Mountain Shadows, Western Mongolia

primbondh/ July 27, 2022/ mountain

An astronaut onboard the International Space Station (ISS) took this photograph of a mountain range within the Altai Mountains of central Asia. Most daytime, nadir-looking (straight down) views of Earth from the ISS appear two-dimensional. Therefore, astronauts often take photographs when there are low Sun angles as a way of revealing the three dimensions of the landscape.

In this photo, the late afternoon sunlight casts long shadows onto surrounding snow-covered plains in Mongolia. The shadows project the general shapes of the mountains, their heights relative to each other, and some details of the ridge crests. Several peaks in this range rise to elevations greater than 3,000 meters (10,000 feet) above sea level; they stand approximately 1,700 meters (5,600 feet) above the plains.

The flat plains were formed by sediment that was carried down by the rivers flowing out of the mountains; these are known as alluvial fans. Water from these rivers ultimately flows into Lake Uvs (just outside the right margin of the image), a saline, endorheic lake in this semi-arid region.

As is common in the world’s dry places, water from mountain rivers mostly flows underground through the alluvial fans (except after heavier rains, when water flows over fan surfaces). Where the water again reaches the surface, it forms a line of springs that is visible from space. This water gives rise to darker patches of vegetation and melted snow.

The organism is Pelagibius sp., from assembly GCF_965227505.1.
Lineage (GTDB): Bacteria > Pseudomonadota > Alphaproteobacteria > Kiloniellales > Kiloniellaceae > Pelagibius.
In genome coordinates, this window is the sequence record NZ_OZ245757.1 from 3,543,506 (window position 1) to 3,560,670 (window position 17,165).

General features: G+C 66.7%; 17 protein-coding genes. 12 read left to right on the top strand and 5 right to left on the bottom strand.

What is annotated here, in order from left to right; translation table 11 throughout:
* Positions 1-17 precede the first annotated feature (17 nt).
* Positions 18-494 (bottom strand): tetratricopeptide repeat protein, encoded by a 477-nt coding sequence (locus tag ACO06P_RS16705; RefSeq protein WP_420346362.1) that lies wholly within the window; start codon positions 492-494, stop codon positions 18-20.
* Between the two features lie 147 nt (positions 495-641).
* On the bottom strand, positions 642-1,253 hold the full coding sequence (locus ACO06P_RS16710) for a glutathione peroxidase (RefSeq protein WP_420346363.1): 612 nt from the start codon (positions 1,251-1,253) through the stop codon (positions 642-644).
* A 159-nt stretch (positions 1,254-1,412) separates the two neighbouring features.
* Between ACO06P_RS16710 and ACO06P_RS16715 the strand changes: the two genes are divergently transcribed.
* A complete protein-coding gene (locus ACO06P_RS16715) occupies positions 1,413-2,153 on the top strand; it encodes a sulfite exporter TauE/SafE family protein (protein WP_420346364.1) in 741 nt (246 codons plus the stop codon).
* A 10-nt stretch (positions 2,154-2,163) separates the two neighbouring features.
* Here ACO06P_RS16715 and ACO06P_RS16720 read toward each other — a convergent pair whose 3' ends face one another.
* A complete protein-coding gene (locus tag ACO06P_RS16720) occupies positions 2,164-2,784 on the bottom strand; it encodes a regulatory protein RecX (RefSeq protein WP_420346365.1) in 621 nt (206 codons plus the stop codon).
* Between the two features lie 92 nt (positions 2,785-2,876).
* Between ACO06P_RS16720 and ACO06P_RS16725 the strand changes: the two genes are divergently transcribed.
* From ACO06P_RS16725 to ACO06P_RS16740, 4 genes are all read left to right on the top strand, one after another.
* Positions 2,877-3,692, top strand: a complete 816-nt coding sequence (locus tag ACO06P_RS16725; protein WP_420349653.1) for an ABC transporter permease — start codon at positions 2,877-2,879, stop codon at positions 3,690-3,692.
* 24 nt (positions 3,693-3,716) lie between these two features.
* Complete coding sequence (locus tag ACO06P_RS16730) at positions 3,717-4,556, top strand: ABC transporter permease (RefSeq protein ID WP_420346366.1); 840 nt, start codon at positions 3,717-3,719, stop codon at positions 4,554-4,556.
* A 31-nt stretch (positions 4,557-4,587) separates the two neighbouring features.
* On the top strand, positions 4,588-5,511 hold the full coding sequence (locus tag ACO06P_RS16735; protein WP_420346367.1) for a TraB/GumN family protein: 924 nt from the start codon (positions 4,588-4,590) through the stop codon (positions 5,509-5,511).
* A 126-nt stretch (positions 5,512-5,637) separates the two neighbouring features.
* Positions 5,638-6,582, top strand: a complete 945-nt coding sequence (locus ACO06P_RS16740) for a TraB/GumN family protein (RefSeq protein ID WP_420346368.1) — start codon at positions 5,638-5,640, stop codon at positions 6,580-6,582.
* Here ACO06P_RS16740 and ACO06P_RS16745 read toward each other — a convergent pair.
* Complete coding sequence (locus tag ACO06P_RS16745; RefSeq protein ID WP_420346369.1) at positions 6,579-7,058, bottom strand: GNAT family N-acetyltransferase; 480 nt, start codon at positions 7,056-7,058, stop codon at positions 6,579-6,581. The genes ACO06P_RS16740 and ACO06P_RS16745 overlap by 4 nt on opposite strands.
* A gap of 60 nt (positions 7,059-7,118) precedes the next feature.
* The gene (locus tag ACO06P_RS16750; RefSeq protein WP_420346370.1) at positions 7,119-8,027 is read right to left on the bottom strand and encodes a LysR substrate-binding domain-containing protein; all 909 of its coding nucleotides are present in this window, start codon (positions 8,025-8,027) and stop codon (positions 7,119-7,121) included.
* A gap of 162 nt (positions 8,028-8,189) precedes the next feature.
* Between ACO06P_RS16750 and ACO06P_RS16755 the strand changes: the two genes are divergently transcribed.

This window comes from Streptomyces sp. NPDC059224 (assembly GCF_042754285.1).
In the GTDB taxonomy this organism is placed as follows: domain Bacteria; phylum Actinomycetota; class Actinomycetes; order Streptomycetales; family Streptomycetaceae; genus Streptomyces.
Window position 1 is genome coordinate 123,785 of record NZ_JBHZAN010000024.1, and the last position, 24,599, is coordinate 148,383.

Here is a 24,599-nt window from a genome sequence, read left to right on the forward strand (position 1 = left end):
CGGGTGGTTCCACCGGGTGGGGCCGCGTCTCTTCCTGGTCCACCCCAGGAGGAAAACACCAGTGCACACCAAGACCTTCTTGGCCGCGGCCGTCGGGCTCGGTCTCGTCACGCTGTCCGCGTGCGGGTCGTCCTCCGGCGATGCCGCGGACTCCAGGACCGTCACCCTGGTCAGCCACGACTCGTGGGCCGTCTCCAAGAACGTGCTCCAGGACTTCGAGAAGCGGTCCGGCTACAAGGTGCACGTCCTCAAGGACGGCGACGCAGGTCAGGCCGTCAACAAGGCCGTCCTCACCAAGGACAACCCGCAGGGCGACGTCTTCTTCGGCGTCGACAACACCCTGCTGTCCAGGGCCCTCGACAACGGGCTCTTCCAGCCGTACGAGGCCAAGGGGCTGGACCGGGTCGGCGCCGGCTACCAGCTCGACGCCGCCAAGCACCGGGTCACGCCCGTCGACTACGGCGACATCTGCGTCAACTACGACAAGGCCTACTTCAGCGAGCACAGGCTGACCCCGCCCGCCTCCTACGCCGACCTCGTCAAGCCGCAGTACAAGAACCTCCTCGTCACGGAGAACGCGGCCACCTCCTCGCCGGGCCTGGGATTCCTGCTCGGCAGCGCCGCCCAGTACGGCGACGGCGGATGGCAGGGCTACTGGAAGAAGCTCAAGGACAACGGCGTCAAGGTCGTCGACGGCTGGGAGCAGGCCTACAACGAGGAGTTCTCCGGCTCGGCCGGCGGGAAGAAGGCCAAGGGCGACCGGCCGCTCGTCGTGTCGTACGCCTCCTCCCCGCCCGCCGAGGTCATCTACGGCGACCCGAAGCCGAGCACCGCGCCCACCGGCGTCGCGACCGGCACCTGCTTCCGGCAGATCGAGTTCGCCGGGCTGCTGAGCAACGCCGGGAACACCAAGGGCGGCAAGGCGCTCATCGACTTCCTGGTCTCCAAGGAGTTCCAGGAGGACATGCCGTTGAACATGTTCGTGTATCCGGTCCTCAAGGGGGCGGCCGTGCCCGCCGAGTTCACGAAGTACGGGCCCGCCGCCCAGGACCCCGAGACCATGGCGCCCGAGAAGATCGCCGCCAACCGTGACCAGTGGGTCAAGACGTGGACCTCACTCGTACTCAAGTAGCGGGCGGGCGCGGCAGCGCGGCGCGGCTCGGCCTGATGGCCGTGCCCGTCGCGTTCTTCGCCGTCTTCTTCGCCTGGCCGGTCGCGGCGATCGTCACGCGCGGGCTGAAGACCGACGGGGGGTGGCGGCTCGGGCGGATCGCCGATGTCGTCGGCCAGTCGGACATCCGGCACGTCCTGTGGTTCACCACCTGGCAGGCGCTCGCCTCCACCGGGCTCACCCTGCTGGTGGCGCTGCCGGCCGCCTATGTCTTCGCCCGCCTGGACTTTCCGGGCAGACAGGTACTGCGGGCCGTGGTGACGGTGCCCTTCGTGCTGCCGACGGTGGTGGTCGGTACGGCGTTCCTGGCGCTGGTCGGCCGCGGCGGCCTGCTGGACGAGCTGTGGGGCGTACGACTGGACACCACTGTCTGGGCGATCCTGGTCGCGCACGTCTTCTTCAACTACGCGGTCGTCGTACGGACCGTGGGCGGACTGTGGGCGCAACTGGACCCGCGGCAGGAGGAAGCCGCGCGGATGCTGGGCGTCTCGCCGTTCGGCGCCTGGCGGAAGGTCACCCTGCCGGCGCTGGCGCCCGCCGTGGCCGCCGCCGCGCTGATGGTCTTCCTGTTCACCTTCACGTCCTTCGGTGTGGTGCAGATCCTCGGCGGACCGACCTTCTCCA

This spring water also supplies local populations. One of the darker patches along the spring line is the town of Ulaangom (population 31,000), the capital of the Uvs province of Mongolia. The village of Turgan also appears as a small gray patch next to a river.

Other faint features on the plains show the work of humans. A road and Ulaangom’s new airport appear as straight lines. For a sense of scale, the distance between the center of Ulaangom and the airport is 12.5 kilometers (8 miles).

Astronaut photograph ISS066-E-137473 was acquired on February 7, 2022, with a Nikon D5 digital camera using a focal length of 200 millimeters. It is provided by the ISS Crew Earth Observations Facility and the Earth Science and Remote Sensing Unit, Johnson Space Center. The image was taken by a member of the Expedition 66 crew. The image has been cropped and enhanced to improve contrast, and lens artifacts have been removed. The International Space Station Program supports the laboratory as part of the ISS National Lab to help astronauts take pictures of Earth that will be of the greatest value to scientists and the public, and to make those images freely available on the Internet. Additional images taken by astronauts and cosmonauts can be viewed at the NASA/JSC Gateway to Astronaut Photography of Earth. Caption by Justin Wilkinson, Texas State University, JETS Contract at NASA-JSC.

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